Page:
Economic and Outcomes Analysis of Recalcitrant Cervical Radiculopathy

Is Nonsurgical Management or Surgery More Cost-Effective?

Jeffrey A. Rihn, MD; Suneel Bhat, MD; Jonathan Grauer, MD; James Harrop, MD; Zoher Ghogawala, MD; Alexander R. Vaccaro, MD, PhD; Alan S. Hilibrand, MD

Disclosures

J Am Acad Orthop Surg. 2019;27(14):533-540. 

In This Article

Discussion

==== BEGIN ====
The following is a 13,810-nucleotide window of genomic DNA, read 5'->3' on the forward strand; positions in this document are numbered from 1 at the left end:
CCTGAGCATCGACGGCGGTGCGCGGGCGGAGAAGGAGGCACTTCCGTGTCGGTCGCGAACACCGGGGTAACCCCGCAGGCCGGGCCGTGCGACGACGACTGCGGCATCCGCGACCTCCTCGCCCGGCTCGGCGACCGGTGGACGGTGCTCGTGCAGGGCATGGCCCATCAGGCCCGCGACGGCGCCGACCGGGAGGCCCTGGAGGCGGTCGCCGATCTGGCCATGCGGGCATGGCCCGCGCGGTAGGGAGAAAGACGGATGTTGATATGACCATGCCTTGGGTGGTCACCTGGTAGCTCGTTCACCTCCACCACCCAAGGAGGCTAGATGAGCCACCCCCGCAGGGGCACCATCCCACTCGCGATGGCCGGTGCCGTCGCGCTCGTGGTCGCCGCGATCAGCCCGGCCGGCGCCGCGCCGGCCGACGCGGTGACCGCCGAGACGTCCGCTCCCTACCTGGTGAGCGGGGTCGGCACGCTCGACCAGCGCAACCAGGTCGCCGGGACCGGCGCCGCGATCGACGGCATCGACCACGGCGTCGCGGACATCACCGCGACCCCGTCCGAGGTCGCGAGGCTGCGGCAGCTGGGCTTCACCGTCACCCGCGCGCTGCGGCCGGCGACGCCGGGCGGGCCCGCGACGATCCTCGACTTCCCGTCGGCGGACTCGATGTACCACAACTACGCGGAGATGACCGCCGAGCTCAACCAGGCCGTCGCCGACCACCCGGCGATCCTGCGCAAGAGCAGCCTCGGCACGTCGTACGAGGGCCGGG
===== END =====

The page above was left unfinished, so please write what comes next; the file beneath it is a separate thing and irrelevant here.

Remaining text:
Despite being a one of the most prevalent medical conditions in the general population, there remains uncertainty on the most effective and efficient approach to managing cervical radiculopathy. Although definitive management of patients with persistent symptoms is often surgical, many of these patients first undergo cervical epidural injections. However, evidence in the literature supporting the utilization of cervical epidural injections is inconsistent and varied. Systematic reviews performed by Manchikanti in 2014 and 2015 highlight the challenges in identifying consistent recommendations for relying on cervical epidural injections; they describe the inconsistencies between studies in the type of injection, technique of injection, indication, outcome measurement, and follow-up.[10,12] Furthermore, there are limited comparisons of invasive nonsurgical methods such as epidural injections against definitive management with surgery, in particular with regard to economics.[25–27]